Space and Time

Remind you of anything?

Most cinephiles know Douglas Trumbull as the special effects guru behind such classic films as 2001, Blade Runner, and Close Encounters. What I did not know, until I stumbled upon the above clip on YouTube, was that he also did title designs for commercial television.

Looking at the clip above, I immediately thought of 2001's climax, and congratulated ABC on being trendy enough to incorporate the look into their programs as early as 1969 (when the "Movie of the Week" debuted). But in fact, as this page details, Trumbull himself had knocked on ABC's door, looking for work in America after several years abroad. Lending his style to the relatively new form of the "made-for-TV" movie (as opposed to airing theatrical films, or doing the stage/screen/TV hybrids of the Golden Age of TV such as Playhouse 90), Trumbull's graphics framed often the often-pedestrian narratives (note the comedown from his space-age color to the clips of the Brian Keith movie it announces) and made the whole thing feel shiny and modern.

The ABC "Movie of the Week" would really take off with "Duel," a 1971 film whose eerie anthropomorphisms, Hitchcockian pacing and stylish camerawork would immediately get studios asking about its young director, Steven Spielberg. Spielberg was not the only one headed for the big screen; the inventor of the "Movie of the Week," ABC head honcho Barry Diller, would soon become head of production at Paramount Pictures. While Trumbull brought a larger-than-life, big-screen style to television with his graphics, Diller would bring the budget-conscious, episodic mindset of mid-70s TV to Hollywood feature production-- along with his lieutenant, Michael Eisner, Diller would emphasize the "high concept" notion of narrative (or what Spielberg-- a far richer and more ambitious talent, but also one raised in the fields of TV--would call "an idea you can hold in your hand"). Under Robert Evans, Paramount had made the Godfather films, Chinatown, Paper Moon; under Diller, they would make Saturday Night Fever and Grease (both with ABC star John Travolta) and Star Trek: The Motion Picture (another TV adaptation that reunited Diller with Trumbull). Harlan Ellison, in his withering review of the last film, would call it "Star Trek: The Motionless Picture," rightly suggesting how a slavish devotion to both the original TV concept and its rabid fan base collided with the temptation to go overboard on ponderous special effects, resulting in a monstrously uncinematic inertia.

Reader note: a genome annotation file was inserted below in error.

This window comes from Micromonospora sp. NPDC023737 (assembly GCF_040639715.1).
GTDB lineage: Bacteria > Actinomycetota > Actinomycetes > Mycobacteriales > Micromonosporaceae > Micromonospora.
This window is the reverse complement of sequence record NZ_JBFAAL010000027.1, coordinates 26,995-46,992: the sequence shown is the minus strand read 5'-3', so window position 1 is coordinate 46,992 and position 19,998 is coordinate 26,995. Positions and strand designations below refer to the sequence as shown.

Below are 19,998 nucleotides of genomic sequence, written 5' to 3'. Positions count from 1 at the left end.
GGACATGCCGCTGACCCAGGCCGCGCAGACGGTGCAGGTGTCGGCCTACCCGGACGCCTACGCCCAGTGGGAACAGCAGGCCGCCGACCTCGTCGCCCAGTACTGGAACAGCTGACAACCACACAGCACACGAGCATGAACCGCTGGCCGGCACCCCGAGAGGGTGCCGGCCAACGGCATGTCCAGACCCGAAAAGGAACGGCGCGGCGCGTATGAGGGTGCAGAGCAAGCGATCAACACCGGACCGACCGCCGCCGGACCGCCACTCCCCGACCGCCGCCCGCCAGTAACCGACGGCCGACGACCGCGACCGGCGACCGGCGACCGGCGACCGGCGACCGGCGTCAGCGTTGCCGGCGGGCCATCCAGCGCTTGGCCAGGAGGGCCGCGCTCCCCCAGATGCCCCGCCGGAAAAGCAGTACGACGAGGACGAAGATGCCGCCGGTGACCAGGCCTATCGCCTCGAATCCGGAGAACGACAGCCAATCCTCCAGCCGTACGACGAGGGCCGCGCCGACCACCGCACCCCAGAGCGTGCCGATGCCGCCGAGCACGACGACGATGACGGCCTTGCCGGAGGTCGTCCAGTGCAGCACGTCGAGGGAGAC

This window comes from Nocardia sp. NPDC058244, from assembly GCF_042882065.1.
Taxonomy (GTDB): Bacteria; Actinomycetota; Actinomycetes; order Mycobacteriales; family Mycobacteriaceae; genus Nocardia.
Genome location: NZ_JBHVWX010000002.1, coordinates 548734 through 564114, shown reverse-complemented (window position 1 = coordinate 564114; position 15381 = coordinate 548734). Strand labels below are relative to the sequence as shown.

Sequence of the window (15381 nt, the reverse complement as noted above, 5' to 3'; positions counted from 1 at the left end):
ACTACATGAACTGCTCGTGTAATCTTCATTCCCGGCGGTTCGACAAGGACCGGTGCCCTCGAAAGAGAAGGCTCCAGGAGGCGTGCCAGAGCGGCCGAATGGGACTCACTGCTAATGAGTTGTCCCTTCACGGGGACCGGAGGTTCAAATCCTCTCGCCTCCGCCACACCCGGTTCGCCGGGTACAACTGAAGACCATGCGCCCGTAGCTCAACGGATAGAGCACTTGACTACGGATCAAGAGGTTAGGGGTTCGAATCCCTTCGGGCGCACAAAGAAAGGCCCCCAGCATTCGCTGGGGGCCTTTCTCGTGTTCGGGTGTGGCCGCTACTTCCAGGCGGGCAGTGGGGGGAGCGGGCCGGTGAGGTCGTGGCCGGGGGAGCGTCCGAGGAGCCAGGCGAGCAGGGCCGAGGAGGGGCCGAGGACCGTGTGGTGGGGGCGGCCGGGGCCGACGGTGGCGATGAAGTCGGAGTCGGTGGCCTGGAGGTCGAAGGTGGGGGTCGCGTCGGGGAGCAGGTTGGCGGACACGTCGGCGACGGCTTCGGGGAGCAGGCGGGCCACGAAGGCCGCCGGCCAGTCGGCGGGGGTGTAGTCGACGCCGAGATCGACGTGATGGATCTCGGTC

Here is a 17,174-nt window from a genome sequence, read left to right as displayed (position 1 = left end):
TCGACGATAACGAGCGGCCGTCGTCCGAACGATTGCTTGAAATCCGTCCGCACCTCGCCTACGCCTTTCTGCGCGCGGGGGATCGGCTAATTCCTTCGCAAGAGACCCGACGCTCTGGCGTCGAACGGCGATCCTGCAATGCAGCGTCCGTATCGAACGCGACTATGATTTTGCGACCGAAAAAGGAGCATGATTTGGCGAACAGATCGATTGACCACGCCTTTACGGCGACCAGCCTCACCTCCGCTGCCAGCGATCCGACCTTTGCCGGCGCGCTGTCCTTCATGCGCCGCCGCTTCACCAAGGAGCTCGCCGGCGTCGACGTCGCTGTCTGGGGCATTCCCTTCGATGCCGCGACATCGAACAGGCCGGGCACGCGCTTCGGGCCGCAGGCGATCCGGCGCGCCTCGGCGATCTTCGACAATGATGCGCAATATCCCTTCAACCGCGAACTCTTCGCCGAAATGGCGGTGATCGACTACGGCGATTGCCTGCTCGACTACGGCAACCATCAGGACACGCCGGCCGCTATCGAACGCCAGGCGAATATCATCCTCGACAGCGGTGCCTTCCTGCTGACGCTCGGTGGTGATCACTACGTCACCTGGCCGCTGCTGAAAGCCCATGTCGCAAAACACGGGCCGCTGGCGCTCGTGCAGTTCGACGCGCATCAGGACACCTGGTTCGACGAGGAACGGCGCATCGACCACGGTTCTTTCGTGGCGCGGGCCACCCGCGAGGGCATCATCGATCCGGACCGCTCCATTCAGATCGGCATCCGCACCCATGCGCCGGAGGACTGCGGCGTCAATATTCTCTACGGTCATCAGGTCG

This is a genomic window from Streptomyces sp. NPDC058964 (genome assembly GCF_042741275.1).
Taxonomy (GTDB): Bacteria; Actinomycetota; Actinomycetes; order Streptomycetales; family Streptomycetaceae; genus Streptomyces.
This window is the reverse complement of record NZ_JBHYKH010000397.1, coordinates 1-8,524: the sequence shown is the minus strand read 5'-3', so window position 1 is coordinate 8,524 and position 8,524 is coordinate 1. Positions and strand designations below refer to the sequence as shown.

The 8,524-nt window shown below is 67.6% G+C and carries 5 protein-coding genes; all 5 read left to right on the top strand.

That was a decade in the future, though-- the YouTube clip above retains its initial excitement, and suggests a world of visual possibility opened by Trumbull's blending of spaced-out light and late-60s commercial typography. To make a Brian Keith TV western seem like the hippest thing on the tube? That's truly going where no one has gone before.


Greg said…
I had no idea Trumbull did that. Through the years I had completely forgotten about that logo. When I saw it I was probably too young to know it was such an obvious take on 2001.